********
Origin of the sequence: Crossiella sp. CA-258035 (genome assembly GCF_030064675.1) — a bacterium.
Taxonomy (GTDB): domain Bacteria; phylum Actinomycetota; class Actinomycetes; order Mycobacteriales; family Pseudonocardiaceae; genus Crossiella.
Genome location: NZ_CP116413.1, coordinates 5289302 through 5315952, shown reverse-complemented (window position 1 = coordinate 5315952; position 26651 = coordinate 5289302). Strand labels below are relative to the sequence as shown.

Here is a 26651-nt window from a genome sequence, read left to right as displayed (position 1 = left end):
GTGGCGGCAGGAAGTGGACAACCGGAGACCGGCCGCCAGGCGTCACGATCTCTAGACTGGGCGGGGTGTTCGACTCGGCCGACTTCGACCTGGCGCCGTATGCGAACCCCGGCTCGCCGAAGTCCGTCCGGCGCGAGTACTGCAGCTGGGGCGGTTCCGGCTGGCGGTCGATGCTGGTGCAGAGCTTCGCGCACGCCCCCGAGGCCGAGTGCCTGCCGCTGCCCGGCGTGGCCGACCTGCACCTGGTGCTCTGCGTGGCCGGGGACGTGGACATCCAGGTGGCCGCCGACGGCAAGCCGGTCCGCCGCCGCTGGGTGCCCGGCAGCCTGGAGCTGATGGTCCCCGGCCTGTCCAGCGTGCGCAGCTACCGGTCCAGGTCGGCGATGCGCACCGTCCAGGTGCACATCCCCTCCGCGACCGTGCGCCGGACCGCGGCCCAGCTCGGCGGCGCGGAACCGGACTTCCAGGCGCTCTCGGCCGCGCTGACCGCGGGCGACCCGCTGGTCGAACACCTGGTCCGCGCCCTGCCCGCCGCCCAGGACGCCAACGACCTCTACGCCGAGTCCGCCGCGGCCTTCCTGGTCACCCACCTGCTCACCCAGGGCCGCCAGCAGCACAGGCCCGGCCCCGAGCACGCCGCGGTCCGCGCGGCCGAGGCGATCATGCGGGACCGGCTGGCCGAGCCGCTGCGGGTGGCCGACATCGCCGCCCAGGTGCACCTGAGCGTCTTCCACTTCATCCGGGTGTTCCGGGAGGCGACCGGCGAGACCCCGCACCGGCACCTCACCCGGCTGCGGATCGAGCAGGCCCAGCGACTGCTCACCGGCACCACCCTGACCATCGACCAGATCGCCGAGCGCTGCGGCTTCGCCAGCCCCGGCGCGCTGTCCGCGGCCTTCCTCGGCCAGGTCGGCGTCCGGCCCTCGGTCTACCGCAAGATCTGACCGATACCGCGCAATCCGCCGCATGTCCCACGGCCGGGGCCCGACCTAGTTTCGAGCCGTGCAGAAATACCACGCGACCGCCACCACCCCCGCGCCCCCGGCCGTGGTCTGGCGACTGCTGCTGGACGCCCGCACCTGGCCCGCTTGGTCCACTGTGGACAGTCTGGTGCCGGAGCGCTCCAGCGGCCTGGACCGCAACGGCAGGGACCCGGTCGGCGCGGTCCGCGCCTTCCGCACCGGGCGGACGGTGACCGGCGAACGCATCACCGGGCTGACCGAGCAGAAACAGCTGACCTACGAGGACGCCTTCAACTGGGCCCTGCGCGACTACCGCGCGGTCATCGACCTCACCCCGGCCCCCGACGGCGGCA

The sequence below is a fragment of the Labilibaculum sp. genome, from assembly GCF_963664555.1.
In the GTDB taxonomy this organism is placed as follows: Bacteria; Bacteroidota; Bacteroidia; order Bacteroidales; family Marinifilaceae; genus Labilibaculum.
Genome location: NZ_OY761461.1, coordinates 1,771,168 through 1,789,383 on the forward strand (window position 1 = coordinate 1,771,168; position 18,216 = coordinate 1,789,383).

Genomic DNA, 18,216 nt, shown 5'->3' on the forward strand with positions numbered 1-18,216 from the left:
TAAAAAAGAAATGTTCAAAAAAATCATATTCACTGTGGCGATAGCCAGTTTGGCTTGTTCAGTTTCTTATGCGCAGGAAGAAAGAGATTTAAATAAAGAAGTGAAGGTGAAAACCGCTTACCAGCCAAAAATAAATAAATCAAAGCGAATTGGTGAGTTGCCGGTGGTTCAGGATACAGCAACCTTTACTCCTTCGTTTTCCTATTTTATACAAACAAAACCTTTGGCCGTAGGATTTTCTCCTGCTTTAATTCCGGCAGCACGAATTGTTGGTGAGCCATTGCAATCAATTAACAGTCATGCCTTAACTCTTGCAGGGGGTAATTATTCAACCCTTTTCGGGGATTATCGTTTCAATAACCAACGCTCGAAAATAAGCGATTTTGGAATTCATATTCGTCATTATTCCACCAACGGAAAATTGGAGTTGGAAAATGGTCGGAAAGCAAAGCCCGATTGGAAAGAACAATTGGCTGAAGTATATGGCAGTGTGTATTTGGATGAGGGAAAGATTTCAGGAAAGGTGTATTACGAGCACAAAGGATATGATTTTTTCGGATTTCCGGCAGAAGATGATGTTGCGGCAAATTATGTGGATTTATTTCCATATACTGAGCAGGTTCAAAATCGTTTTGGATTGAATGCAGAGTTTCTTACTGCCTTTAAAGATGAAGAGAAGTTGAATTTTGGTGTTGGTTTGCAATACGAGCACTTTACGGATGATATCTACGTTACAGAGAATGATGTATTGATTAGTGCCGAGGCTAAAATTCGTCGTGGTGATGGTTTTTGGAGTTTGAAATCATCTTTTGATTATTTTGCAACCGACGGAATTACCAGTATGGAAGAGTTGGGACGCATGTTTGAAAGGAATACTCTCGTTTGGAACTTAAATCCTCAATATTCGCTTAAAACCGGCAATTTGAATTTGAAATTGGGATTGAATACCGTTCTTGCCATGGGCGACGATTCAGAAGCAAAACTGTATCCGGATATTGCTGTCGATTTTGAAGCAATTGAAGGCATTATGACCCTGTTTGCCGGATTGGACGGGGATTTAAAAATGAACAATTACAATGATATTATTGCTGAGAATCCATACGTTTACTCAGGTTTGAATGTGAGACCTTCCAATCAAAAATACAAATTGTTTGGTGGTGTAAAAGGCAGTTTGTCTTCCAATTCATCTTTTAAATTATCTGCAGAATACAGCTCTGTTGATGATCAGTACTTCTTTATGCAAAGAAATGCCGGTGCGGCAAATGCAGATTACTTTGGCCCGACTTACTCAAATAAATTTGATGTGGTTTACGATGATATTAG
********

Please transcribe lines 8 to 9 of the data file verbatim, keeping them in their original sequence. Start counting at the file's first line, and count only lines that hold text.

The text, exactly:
Genome location: NZ_OY761461.1, coordinates 1,771,168 through 1,789,383 on the forward strand (window position 1 = coordinate 1,771,168; position 18,216 = coordinate 1,789,383).

Genomic DNA, 18,216 nt, shown 5'->3' on the forward strand with positions numbered 1-18,216 from the left: